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Cloud+Data NEXT Silicon Valley 2017

Several months ago Bill Liu reached out to me about an opportunity to speak at the Cloud+Data Next conference that was held on Sunday. After some discussion, we settled on me giving a talk on “Day 2 Operations Of Cloud-Native Systems” in the DevOps/SRE track, but there were many opportunities here based on the work we do. Tracks at this event covered containers, machine learning, data infrastructure and analytics and more, all of which we put strategic effort into supporting on the DC/OS platform.

The conference was held at the Santa Clara Convention Center. It may come as a surprise, but in spite of working in tech, attending a lot of conferences AND having lived here for over seven years, it was my first time at that convention center. I’ve worked so long from home so I shy away from long commutes, and for me it’s generally easier to attend a conference in somewhere like Seattle where I have a hotel instead of commuting down into the valley. Sunday made this an easier prospect, since I wouldn’t have to deal with rush hour traffic. A stroke of luck also meant that MJ was traveling for work this weekend, so I didn’t need to take the train (a 2+ hour ordeal) or leave him without a car as I took the only one we have out here for the day.

The conference format consisted of a series of keynotes in the morning, with tracks in the afternoon. The first keynote of the day was from Craig McLuckie, the CEO of Heptio and one of the founders of the Kubernetes project. His talk was titled “Architecting for sustainability: micro-services and the path to cloud native operations” and he began by talking about the balance between fast development and innovation and having a perfectly stable system. His talk also covered the shift to more specialized operations roles, with staff covering infrastructure, cluster, common services and specific application operations. He argued that with specialization comes more automation, as you end up with a shift from generalists who are doing various tasks rarely, to specialists who will quickly tire of doing the same tasks over and over again, and thus automate them. It also leads to better monitoring and more as you have people who really understand the systems that they’re working with.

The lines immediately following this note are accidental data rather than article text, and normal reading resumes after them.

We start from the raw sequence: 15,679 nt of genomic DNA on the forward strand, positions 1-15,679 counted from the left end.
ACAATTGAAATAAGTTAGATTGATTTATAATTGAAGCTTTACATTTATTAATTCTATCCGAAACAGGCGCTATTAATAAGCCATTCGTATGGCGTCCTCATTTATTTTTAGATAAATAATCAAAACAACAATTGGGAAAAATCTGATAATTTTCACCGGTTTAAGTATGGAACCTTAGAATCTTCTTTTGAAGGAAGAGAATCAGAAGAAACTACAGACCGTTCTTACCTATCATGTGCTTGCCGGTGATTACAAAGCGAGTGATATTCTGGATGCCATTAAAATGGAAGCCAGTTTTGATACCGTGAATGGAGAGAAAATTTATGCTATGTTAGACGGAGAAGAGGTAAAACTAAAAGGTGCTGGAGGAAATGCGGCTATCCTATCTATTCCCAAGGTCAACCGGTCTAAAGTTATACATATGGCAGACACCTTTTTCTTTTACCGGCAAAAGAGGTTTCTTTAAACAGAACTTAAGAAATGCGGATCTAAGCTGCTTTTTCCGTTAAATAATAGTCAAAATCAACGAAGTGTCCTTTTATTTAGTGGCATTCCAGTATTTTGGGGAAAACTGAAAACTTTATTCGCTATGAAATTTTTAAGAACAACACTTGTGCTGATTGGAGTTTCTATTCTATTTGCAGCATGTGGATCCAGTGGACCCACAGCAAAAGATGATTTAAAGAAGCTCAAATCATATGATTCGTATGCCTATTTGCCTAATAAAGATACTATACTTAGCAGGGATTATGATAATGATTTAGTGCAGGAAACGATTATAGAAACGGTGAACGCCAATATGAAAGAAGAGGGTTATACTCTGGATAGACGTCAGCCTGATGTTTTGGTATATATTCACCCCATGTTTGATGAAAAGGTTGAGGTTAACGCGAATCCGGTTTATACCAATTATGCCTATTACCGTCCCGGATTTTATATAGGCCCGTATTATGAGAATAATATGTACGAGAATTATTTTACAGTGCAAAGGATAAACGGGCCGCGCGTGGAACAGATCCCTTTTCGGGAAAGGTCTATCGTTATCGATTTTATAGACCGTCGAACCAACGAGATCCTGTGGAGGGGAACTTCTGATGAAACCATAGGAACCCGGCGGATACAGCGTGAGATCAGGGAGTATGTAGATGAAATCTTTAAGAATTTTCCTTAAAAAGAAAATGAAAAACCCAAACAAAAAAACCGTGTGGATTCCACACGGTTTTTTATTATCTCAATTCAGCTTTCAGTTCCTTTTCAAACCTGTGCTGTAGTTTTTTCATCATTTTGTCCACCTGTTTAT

I also enjoyed that he talked about the importance of Mean Time To Recovery (MTTR), rather than attempting to build a system that never fails. Systems will fail, people will make mistakes. It’s our job to make sure that when things fail and people make mistakes, we can recover from them and move forward. Containers were a key part of his message here, with immutable images being created in development, tested and deployed. When your development and testing environments look similar to production, a lot of problems go away.

With my own talk later in the day about what to look for when finally going to operate that cloud-native system driven by microservices, it was really nice to have this talk ahead of mine to provide such a great place for the audience to start with. “Remember that keynote this morning? Here’s what you need to consider when you’re finally running it: metrics, logging, debugging, recovery and backup tools…”

The next keynote was from Jeff Feng on “How Airbnb Does Data Science” where he talked about the value of experiments in development of their product. Using examples from changes that Airbnb had made to the website UI, he walked us through how data was used when doing UI change experiments. How will a change in wording on a button impact bookings? What types of customers respond better to what types of photos in advertising their offerings? I learned that in order to most effectively use and learn from these experiments, they have a data scientist embedded on every team who can help them isolate, review and analyze data from experiments to make sure changes don’t have negative or unintended consequences. He concluded his talk by talking about their internal Data University where employees can learn how to data can impact their own work and be introduced to the tooling to make that happen. During his talk he mentioned a TechCrunch article about it, which I dug up after his talk, Airbnb is running its own internal university to teach data science, as well as a Medium.com post that he co-authored which dives into it a bit more deeply, How Airbnb Democratizes Data Science With Data University